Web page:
Much to be learnt from inmates’ approachComment on this story
The project StringCaesar has been a labour of love for its makers. The film has been more than two decades in the making and is set, and was filmed, in a prison. Pollsmoor Prison, to be exact.
It has taken a circuitous journey of workshops and funding crises through prisons in England, Wales, the US, Canada and SA, as film-makers worked with prison inmates and guards around the world.
Writer/director Paul Schoolman started the process in 1984 when he received permission from the British Home Office to do film workshops in Dartmoor Prison in England. Through a long process he has travelled the world, working in prisons with seasoned actors Alice Krige, Derek Jacobi and Julian Glover on the script for a film based on the early life of Julius Caesar.
This film interrogates issues of power and manipulation and in the finished product local filmgoers will recognise John Kani, Bo Petersen, Nicola Hanekom and Gretha Fox.
The name StringCaesar references the string theory, specifically the existence of multiple dimensions giving rise to the idea that, given a specific set of choices, this could have been a possible history for Julius Caesar.
While 95 percent of the filming was done in Pollsmoor, the film is fleshed out with footage from the UK and Canada. Workshops started in Pollsmoor in 2004 and they started shooting the film in Cardiff in 2007, with shooting in Pollsmoor taking place in 2007.
The feature film debuts at this year’s National Arts Festival on the Thinkfest programme.
Talking from London, Schoolman said it was a very tightly scripted process, but workshops with the inmates who acted in the film helped to form this script.
Producer/actress Krige said she found Schoolman’s way of inviting participation from the actors to be particularly unique.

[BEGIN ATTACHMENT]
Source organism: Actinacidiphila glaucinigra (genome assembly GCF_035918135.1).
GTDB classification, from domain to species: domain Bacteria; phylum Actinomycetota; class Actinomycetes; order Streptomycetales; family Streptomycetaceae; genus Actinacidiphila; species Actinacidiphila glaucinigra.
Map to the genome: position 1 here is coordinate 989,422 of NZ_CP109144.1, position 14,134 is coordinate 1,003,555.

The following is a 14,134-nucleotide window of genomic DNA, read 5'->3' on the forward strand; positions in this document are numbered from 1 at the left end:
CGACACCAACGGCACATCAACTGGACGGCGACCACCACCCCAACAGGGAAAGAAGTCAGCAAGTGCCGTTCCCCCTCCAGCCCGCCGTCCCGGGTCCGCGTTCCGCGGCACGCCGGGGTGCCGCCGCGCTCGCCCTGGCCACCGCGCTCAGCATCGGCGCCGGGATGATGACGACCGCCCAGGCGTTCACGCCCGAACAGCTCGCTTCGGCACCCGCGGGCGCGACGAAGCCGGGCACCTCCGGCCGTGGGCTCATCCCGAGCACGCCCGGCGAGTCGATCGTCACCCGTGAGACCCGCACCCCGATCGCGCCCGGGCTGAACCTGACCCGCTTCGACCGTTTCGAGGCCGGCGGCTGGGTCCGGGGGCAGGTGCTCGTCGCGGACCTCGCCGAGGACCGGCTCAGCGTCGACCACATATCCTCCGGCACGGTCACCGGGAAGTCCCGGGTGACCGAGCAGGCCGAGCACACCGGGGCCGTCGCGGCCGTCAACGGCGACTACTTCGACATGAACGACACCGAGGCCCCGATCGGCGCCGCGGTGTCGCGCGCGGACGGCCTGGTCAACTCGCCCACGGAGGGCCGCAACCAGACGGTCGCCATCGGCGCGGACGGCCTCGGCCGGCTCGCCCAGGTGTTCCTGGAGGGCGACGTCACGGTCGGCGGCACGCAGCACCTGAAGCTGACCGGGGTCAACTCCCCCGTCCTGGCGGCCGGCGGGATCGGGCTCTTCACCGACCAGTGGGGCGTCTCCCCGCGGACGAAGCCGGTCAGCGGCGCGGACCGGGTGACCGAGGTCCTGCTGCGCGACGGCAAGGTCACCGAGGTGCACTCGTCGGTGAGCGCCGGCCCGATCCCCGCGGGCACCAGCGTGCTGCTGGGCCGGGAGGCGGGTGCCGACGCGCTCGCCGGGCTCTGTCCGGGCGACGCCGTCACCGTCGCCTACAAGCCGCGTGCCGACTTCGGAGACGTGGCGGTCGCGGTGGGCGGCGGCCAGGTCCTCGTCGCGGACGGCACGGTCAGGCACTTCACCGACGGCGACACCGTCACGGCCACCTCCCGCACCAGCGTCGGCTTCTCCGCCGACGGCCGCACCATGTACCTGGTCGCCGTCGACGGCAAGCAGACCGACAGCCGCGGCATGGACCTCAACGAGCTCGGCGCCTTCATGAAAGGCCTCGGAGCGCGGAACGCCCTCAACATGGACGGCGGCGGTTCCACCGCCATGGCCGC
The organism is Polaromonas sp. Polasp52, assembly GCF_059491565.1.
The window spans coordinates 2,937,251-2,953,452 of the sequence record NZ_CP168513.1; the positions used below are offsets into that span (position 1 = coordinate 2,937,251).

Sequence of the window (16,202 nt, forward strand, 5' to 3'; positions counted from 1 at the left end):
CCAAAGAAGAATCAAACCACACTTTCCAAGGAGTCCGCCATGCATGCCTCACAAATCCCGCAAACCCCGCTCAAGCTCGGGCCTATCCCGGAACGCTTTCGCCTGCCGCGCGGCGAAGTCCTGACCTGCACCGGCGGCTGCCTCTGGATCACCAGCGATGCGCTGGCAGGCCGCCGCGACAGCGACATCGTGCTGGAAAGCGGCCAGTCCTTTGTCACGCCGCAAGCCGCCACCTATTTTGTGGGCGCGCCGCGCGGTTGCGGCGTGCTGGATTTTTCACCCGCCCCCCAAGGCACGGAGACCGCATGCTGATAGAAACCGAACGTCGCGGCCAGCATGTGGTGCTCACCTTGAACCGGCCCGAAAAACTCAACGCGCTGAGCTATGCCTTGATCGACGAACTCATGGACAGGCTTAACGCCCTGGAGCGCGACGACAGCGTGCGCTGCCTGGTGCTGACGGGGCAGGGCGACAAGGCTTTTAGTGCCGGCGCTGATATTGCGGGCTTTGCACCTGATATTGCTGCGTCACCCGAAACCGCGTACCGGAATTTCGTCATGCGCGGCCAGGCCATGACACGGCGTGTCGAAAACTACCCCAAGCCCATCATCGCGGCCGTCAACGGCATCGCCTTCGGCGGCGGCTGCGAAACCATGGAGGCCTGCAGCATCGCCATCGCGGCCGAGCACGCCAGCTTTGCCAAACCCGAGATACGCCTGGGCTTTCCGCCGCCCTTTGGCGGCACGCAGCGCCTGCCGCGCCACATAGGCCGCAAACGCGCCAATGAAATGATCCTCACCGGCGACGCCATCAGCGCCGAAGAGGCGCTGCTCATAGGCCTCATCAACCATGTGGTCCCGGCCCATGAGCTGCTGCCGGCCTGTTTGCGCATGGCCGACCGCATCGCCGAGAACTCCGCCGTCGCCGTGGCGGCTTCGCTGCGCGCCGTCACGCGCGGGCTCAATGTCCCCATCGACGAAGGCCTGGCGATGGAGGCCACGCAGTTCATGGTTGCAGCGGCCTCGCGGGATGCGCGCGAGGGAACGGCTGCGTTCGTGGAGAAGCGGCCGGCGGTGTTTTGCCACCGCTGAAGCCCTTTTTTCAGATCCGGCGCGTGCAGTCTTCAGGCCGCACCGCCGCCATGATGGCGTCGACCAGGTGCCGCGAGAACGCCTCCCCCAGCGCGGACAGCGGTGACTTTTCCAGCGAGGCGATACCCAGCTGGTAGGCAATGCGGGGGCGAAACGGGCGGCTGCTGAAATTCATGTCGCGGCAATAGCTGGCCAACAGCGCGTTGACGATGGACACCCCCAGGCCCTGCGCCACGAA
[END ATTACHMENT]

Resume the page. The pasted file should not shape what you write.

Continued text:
“He really did invite participation from the actors in a way that made it feel as if it was all happening in the moment. It’s not as if he came in with preconceived ideas. He allowed the actors to bring their own understanding of what was happening. Mostly they were encouraged to bring themselves to the table and that doesn’t happen as freely on most sets.”
While they originally wanted to shoot in several locations, issues of permission became a sticky point and a planned documentary feature around the process will add insight into the powerplay at work behind the scenes in various prisons around the world.
While Schoolman was initially worried that coming out of an English filming tradition would hamper his communication with SA prisoners, that didn’t last long and he was impressed by their cohesion as a group.
“Their way of working together as a group was much quicker. Here, solitary confinement really is a punishment. In England they work as close groups, but I’d never seen people work so quickly and harmoniously together before.”
Schoolman describes the finished product as quite an immersive experience.
“You’re not meant to follow every character. I wanted to make a film that showed what it feels like for a 14-year-old to be surrounded by gangs and gang violence, in a prison or whatever. It’s often a chaotic experience and people have to make choices.
“People say it’s hard to watch, but I didn’t go in making a film that was going to be easy to watch. But, if I could only make one film, I’m privileged to have made this one.”
“You mustn’t give up on people because they have a difficult start, or on a society because they having a difficult phase. We’re all here to learn.
“These men are living in terrible conditions in prisons and if they can learn to work together, with the officers and the inmates, to create something which many people consider an interesting work, we can learn, too,” Schoolman said.
• StringCaesar will be screened at the Blue Lecture Theatre, Eden Grove, on the Rhodes Campus in Grahamstown on Monday, July 2 at 4.30pm. Check www.nationalartsfestival.co.za for further details.